By Tony Attwood
In the last six games as you will know we have suffered three defeats, and gained a draw and taken two wins, and we are fifth. I just wondered how this compared to the last couple of seasons at this moment.
Here is where we are at the moment.
|8||West Bromwich Albion||31||9||2||4||27||18||3||6||7||12||22||-1||44|
One year ago our recent form was two wins, two defeats, two draws in the last six.
|5||West Ham United||29||7||5||2||22||14||6||5||4||23||19||+12||49|
|11||West Bromwich Albion||29||6||4||5||19||20||4||5||5||11||16||-6||39|
Two years ago we were on a run of five wins and one defeat in the last six.
|10||West Ham United||29||7||3||5||21||15||3||6||5||18||22||+2||39|
In terms of points we have 54 this year. Last year it was 52 and the year before 57. The fact that we are lower placed than last year is undoubtedly due to the vagaries of the way a season can work. This was showed perfectly well in the article “A Millenia of the Pulis/Fat Sam – BundesLiga type EPL” Even when a team always scores twice as many goals as the other teams in the league, it still won’t always win the league.
Our goals totals are particularly interesting. This season we have scored 61 and let in 36. Last season by this stage it was 46-30. The season before we had 56-30. So the attack has soared ahead but we have conceded six more goals than at this stage in the last two years. This might well be down to having two new men in defensive positions – Mustafi and Xhaka. Given that other research we have undertaken suggests that the majority of expensive players do not shine in their first year at a new club, but then come good, there is a strong chance that this will happen next season.
Obviously a lot of increase in goals – 14 more in the league this season – must be down to Alexis, which puts an extra emphasis on either keeping him, or replacing him with a player of similar goalscoring merit.
Our goal difference is much better than this time last season and just one goal worse off than two seasons ago.
Where we have lost out is the decline in our away form – this season is the worst of the three in that regard. Our home form is slightly worse than two years ago but we have played one game more at home this season than at this stage last season.
At the moment we are 18 points off the top club. One year ago it was 11 points and two years ago it was seven points. So given that we are only three points off our position two years ago, and actually two points better off than we were last year, clearly what has happened is that the top club Chelsea has moved further forwards than we have as have Tottenham in second.
This is where the biggest difference shows up. We are 11 points off second, but last year we were only six points off second and the year before we were one point off second.
Thus what has really affected us however is the fact that Chelsea are way ahead of where Leicester were at this stage last year and indeed where Chelsea were two years ago. Tottenham and Liverpool likewise are way ahead of where they were in each of the last two years. Man City have improved over last season, and are back to where they were two years ago. Man U are much better off than last year, and are just about back to where they were two years ago.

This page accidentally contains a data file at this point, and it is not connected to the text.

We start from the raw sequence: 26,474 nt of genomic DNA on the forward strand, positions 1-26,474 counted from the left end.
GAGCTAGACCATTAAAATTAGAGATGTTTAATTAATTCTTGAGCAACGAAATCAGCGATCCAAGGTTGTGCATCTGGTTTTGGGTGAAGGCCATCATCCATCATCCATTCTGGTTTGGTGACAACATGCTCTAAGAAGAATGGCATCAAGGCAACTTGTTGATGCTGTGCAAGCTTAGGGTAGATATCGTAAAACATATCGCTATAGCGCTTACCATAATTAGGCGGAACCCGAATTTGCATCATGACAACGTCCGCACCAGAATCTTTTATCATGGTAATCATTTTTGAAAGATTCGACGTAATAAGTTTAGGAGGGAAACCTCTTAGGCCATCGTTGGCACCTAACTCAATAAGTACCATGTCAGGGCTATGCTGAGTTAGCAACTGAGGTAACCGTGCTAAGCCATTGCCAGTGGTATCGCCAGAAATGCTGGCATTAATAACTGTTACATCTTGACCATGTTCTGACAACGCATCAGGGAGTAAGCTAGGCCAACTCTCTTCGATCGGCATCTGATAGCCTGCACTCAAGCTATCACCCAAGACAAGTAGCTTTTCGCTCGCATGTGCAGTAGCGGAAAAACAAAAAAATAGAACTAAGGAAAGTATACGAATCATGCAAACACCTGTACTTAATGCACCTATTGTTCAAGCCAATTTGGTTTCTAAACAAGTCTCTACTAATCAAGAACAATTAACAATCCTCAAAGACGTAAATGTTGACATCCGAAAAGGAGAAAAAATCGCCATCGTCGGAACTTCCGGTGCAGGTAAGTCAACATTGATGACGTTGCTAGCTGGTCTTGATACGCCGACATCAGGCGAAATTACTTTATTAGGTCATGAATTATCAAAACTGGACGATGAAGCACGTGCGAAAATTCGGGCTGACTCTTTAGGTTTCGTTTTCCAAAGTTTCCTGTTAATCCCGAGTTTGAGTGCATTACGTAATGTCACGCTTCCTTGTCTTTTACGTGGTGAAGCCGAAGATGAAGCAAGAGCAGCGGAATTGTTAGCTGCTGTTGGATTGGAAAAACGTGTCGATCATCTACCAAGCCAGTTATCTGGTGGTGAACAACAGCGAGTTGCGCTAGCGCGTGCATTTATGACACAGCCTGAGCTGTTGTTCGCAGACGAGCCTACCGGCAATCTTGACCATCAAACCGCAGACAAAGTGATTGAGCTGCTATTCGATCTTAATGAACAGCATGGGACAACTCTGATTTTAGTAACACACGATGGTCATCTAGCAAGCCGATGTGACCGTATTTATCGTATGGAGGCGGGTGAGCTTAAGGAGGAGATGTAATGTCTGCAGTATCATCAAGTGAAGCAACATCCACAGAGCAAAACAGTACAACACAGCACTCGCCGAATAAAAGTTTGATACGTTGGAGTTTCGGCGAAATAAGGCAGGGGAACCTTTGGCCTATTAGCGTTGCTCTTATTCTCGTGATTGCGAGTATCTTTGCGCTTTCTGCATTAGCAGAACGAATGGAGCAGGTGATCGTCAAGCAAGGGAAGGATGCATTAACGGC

So our problem is not that we have slipped back but that we have not progressed in points totals while the other clubs at the top have.
Of course there is a simple knee jerk reaction to this which can say, we should have progressed and therefore Mr Wenger should go. But in fact what we have done is made some significant changes in the team this last summer, and looking at the way in which it normally works for teams that do this, it can take a season for such changes to bed in.
Obviously there are some people who do not feel this is true, and they would like to have the whole system overthrown and the manager removed. And this can of course work – Chelsea is a perfect example. But it is a huge gamble, for quite often changing the manager does not work in this way. Tottenham’s huge number of managers in the last 20 years, and Man U’s struggle to find a replacement for Sir F who can return to his way of winning the league are perfect examples.
Indeed Man City are now just getting themselves back to where they were two years ago despite bringing in a person who was considered by some to be the best manager around shows that quick fixes are not guaranteed.
This doesn’t mean that Mr Wenger should stay forever of course, but rather it suggests that a smooth transition is more likely to serve the club well rather than a forced departure. Personally I think the most important thing is to keep the goals coming and let the new members of the defence come back for a second year, with a deeper understanding of what the PL is all about in terms of the defenders and referees they face.
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Also available on Kindle, “Woolwich Arsenal: the club that changed football” the only comprehensive history of the rise of Arsenal as a league club, and the attempts to destroy the club, from within and without. For full details please see here.